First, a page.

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New Zealand house sales fell 20 percent in April from a year earlier, extending a decline in sales of cheaper property as the Reserve Bank's restrictions on low-equity mortgages and interest rate hikes weigh on buyers.
The number of houses sold by real estate agents fell to 5,670 in April, from 7,104 in the same month last year, according to the Real Estate Institute of New Zealand. The number of properties sold below $400,000 slid 32 percent to 2,497, accounting for 44 percent of all turnover compared to 51.4 percent a year earlier.
Sales of houses between $400,000 and $600,000 fell 14.3 percent to 1,557 as did sales of houses between $600,000 and $1 million down 6.2 percent to 1,185, while $1 million plus purchases climbed 14.3 percent to 431. The top two brackets of $600,000 plus housing turnovers made up 28.5 percent, compared to 23.1 percent a year earlier.
The national median sale price fell 1.8 percent from a record $440,000 in March to $432,250 in April. The REINZ stratified housing price index, which smooths out peaks and troughs, climbed 8.5 percent to a record 3971.2 points in April, compared to a year earlier.
"The number of sales in the sub-$400,000 category continue to fall faster than the market over all, suggesting that the loan-value-ratio restrictions are continuing to have an impact on buyer intentions at the lower price points," chief executive Helen O'Sullivan said. "Commentary from real estate agents around the country indicates that first home buyers are an even scarcer commodity than they were in October and November last year."
Last October the Reserve Bank imposed restrictions on the level of mortgage lending banks could make on a deposit of less than 20 percent. The expectation is the restrictions will remain in place until late this year, and were introduced as part of Governor Graeme Wheeler's attempt to slow the housing market without hiking interest rates for fear of fuelling demand for an already elevated currency.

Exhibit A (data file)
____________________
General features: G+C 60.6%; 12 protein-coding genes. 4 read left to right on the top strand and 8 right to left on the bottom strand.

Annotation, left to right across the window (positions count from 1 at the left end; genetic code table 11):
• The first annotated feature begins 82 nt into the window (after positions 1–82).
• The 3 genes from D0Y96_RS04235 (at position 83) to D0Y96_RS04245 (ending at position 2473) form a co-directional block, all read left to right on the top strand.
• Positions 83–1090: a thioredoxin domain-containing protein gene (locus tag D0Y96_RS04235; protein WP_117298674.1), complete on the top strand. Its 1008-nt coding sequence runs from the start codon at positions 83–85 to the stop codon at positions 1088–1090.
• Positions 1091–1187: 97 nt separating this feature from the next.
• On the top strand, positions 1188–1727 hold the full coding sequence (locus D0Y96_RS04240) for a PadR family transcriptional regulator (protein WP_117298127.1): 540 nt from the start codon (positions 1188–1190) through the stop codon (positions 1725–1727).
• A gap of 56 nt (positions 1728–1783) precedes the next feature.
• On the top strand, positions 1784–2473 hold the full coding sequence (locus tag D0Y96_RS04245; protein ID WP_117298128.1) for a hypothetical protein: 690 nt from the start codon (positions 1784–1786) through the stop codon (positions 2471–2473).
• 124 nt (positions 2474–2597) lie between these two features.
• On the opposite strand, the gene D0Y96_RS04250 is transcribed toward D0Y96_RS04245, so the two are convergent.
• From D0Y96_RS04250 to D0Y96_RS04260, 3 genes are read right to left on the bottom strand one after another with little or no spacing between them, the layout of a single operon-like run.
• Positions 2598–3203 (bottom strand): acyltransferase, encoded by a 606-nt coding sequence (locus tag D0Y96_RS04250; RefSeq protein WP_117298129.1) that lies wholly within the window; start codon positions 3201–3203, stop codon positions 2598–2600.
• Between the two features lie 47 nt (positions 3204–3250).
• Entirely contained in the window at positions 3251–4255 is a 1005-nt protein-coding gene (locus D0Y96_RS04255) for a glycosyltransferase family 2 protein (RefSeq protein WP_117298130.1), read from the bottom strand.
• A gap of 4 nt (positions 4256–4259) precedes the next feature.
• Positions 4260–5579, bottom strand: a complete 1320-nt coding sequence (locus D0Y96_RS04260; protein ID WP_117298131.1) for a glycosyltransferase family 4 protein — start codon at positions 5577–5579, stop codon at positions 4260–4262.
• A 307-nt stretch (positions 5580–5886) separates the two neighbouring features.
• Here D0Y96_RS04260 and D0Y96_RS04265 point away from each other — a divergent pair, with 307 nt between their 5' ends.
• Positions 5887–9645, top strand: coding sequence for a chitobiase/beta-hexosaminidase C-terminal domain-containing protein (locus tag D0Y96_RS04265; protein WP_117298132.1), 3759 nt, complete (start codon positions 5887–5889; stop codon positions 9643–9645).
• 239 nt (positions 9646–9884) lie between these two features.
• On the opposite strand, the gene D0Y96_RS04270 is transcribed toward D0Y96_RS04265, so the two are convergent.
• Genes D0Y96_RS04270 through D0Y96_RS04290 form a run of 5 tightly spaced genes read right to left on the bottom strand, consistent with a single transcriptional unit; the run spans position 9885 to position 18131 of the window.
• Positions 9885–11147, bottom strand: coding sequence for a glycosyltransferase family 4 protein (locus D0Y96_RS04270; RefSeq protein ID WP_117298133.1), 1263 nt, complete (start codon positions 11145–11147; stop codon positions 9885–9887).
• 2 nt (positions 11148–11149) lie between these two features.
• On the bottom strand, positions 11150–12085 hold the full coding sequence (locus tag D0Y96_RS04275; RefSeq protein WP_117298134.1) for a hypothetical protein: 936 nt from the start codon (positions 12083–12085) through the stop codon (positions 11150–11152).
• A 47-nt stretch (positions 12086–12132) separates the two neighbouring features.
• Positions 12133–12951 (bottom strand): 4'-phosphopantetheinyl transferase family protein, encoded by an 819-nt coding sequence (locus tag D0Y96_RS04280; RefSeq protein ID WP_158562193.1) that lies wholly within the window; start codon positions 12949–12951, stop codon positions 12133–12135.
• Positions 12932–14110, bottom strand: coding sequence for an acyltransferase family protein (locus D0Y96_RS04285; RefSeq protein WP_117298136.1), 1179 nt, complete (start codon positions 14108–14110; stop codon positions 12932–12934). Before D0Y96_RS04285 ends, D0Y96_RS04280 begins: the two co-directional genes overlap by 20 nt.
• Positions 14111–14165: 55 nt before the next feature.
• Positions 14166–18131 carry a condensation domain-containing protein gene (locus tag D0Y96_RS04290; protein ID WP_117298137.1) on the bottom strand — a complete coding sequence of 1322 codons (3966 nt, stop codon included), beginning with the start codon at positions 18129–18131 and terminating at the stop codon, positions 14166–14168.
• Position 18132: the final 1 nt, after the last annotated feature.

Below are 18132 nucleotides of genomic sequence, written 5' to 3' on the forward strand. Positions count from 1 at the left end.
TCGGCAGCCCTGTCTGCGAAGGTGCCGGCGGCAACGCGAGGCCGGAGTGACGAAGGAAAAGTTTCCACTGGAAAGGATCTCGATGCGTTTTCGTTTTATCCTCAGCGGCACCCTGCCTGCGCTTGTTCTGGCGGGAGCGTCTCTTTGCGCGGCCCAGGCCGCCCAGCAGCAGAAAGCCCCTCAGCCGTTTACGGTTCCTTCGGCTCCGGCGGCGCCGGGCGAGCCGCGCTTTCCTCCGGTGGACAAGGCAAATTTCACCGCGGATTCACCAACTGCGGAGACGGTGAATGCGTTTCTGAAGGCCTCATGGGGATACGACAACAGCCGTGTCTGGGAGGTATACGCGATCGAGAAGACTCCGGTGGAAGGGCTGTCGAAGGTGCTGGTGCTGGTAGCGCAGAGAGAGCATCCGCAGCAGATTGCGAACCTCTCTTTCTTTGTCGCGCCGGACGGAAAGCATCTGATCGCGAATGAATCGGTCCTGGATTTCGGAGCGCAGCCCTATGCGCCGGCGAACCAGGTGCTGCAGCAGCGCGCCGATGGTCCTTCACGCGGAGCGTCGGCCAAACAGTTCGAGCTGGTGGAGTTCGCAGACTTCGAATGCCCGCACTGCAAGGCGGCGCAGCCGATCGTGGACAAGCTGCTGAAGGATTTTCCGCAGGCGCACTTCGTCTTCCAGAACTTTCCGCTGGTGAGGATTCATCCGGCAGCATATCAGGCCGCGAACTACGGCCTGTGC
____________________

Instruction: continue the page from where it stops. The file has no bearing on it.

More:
Since then, Wheeler has lifted the official cash rate a quarter-point to 2.75 percent but last week signalled rate rises may not be as regular as previously assumed if the exchange rate remains strong. The high kiwi dollar weakens tradables inflation and would be a factor in the bank's view of the "extent and speed" of hikes in interest rates, Wheeler said at the time.
Today's REINZ figures showed all of the 12 regions surveyed declined in April, compared to March, with Southland reporting the largest monthly fall in sales dropping 28.7 percent.
The number of houses sold in Auckland fell 20 percent to 410 to the year earlier, while the median sale price climbed 10.1 percent to $611,000. Canterbury/Westland sales fell 15.8 percent to 786 and median price climbed 141.9 percent in the year to $395,000.
Both regions recorded a drop in median house prices in the month, although April is often a quieter month after a busy March and further impacted by Easter and school holidays, "however, these factors cannot explain the entire drop between April this year and April last year - the volume of sales has retreated to 2012 levels," REINZ's O'Sullivan said.
The average number of days to sell was unchanged in the year at 33 in April, and fell by one day compared to March.